[K12OSN] Installing Linux Options

Petre Scheie petre at maltzen.net
Thu Feb 17 22:14:07 UTC 2005

Jim Kronebusch wrote:
>>I have a small class that is essentially our student tech 
>>crew that supports computers on our campus.  I would like to 
>>have them all experience installing K12KTSP, or some flavor 
>>of Linux.  I'm wondering, is the only way to do this by 
>>making install disks for each of them, or is there a way to 
>>install Linux over the network that will be easy enough to 
>>have a whole class installing at the same time?  We're 
>>talking about 14 students/computers.  
> I am not the most familiar with this setup and have never done it myself
> but I do know it can be done.  From what I understand you just need to
> put the iso's on a server and nfs export the directory containing them.
> Then boot from a linux boot disk and choose network install instead of
> from a CD.  The you can point to the ip and share of the nfs export with
> something like "xxx.xxx.xxx:/isoexport" and the installation will
> progress from there.  This is also nice since you do not have to swap
> out cd's during the install and will have the ability to rsync the iso's
> to new updates instead of having to download full new iso's.  
> If that isn't enough to get you going just ask some more questions out
> here along that line and I am sure someone will be able to walk you
> through it.

Just to fill in some details to what Jim said:

-If you have the disks handy but not the ISOs, you can create the ISO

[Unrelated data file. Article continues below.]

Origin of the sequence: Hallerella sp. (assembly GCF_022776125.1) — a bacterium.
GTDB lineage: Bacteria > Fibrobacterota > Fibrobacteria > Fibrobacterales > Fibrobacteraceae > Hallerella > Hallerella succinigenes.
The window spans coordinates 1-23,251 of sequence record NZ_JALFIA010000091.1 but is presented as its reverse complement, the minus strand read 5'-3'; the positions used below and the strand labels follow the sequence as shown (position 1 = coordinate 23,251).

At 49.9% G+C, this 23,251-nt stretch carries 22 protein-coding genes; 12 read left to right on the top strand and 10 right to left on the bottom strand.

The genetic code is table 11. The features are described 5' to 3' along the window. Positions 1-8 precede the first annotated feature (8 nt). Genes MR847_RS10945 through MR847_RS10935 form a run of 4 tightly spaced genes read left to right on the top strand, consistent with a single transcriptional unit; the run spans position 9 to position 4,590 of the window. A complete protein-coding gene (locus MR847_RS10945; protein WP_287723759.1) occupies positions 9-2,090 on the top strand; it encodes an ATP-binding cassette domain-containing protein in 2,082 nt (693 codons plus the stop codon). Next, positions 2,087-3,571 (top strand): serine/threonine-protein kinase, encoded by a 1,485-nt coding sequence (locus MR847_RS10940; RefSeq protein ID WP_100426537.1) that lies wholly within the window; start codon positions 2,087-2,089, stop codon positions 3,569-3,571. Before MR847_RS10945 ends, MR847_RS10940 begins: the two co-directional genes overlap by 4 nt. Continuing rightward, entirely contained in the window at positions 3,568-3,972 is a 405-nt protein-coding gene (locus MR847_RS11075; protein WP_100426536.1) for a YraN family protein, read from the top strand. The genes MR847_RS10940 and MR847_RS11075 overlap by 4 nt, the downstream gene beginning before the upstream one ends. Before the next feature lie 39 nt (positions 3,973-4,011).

files on the server that will NFS-export them by using dd:

dd if=/dev/cdrom of=/iso_files/disk1.iso

Repeat for each CD; be sure to change the name of each ISO.  I don't 
know if the name of the ISO file matters, but I always use the name or 
the original ISO files.

-Export the directory with the files:

exportfs :/iso_files

-Boot the server-to-be from the first CD with the askmethod parameter:

boot: linux askmethod

Shortly into the installation process, the installer will ask what 
method you want to use, and you choose NFS and point it at the machine 
with the ISO images.  I think at this point you can remove the CD and 
pass it on to the next student (if necessary).

Here's one really cool thing (and the reason I posted this message): I 
was using this method recently on a box with an crummy old ISA video 
card (this was not an LTSP server, but I like the extras that Eric 
bundles).  It was just going to be a headless web server.  Anyway, the 
first few screens, before we got to the NFS part, were all just 
text/menu types, not GUI, as expected.  But after I pointed it at the 
NFS server, I got a message saying something to the effect of "Okay, I 
found the installation disks.  If you want to watch the rest of the 
installation, go to another machine and run vncviewer and point it at 
port xxx on this machine", which I did, and amazingly, it was the GUI 
installation that came up in the vncviewer.  This was really handy 
because the installation was happening in my basement, but this allowed 
me to go back upstairs and tend to other things.  I could check in on 
the installation by just firing up vncviewer on an upstairs machine.

I thought it was really cool.  Course, I don't get out much.


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